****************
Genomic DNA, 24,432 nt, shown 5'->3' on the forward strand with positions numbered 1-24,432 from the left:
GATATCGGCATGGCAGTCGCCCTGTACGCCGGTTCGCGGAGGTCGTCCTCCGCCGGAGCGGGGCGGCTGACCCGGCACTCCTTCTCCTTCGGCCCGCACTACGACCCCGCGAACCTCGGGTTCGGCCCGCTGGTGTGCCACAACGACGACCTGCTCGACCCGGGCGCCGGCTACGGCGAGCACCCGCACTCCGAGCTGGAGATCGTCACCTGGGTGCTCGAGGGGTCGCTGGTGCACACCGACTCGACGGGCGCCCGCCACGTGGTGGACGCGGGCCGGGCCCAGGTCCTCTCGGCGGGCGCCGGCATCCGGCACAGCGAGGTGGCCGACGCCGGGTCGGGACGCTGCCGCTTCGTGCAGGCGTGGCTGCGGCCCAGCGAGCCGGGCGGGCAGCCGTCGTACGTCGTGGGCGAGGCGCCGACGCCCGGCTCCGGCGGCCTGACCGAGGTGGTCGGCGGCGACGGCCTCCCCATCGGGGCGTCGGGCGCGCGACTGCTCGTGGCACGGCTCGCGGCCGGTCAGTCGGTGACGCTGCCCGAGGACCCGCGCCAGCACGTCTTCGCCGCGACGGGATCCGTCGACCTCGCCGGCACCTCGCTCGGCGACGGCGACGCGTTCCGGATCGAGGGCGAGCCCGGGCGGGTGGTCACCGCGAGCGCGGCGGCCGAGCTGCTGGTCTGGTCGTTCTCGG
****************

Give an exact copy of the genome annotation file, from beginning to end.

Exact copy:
Genomic DNA, 24,432 nt, shown 5'->3' on the forward strand with positions numbered 1-24,432 from the left:
GATATCGGCATGGCAGTCGCCCTGTACGCCGGTTCGCGGAGGTCGTCCTCCGCCGGAGCGGGGCGGCTGACCCGGCACTCCTTCTCCTTCGGCCCGCACTACGACCCCGCGAACCTCGGGTTCGGCCCGCTGGTGTGCCACAACGACGACCTGCTCGACCCGGGCGCCGGCTACGGCGAGCACCCGCACTCCGAGCTGGAGATCGTCACCTGGGTGCTCGAGGGGTCGCTGGTGCACACCGACTCGACGGGCGCCCGCCACGTGGTGGACGCGGGCCGGGCCCAGGTCCTCTCGGCGGGCGCCGGCATCCGGCACAGCGAGGTGGCCGACGCCGGGTCGGGACGCTGCCGCTTCGTGCAGGCGTGGCTGCGGCCCAGCGAGCCGGGCGGGCAGCCGTCGTACGTCGTGGGCGAGGCGCCGACGCCCGGCTCCGGCGGCCTGACCGAGGTGGTCGGCGGCGACGGCCTCCCCATCGGGGCGTCGGGCGCGCGACTGCTCGTGGCACGGCTCGCGGCCGGTCAGTCGGTGACGCTGCCCGAGGACCCGCGCCAGCACGTCTTCGCCGCGACGGGATCCGTCGACCTCGCCGGCACCTCGCTCGGCGACGGCGACGCGTTCCGGATCGAGGGCGAGCCCGGGCGGGTGGTCACCGCGAGCGCGGCGGCCGAGCTGCTGGTCTGGTCGTTCTCGG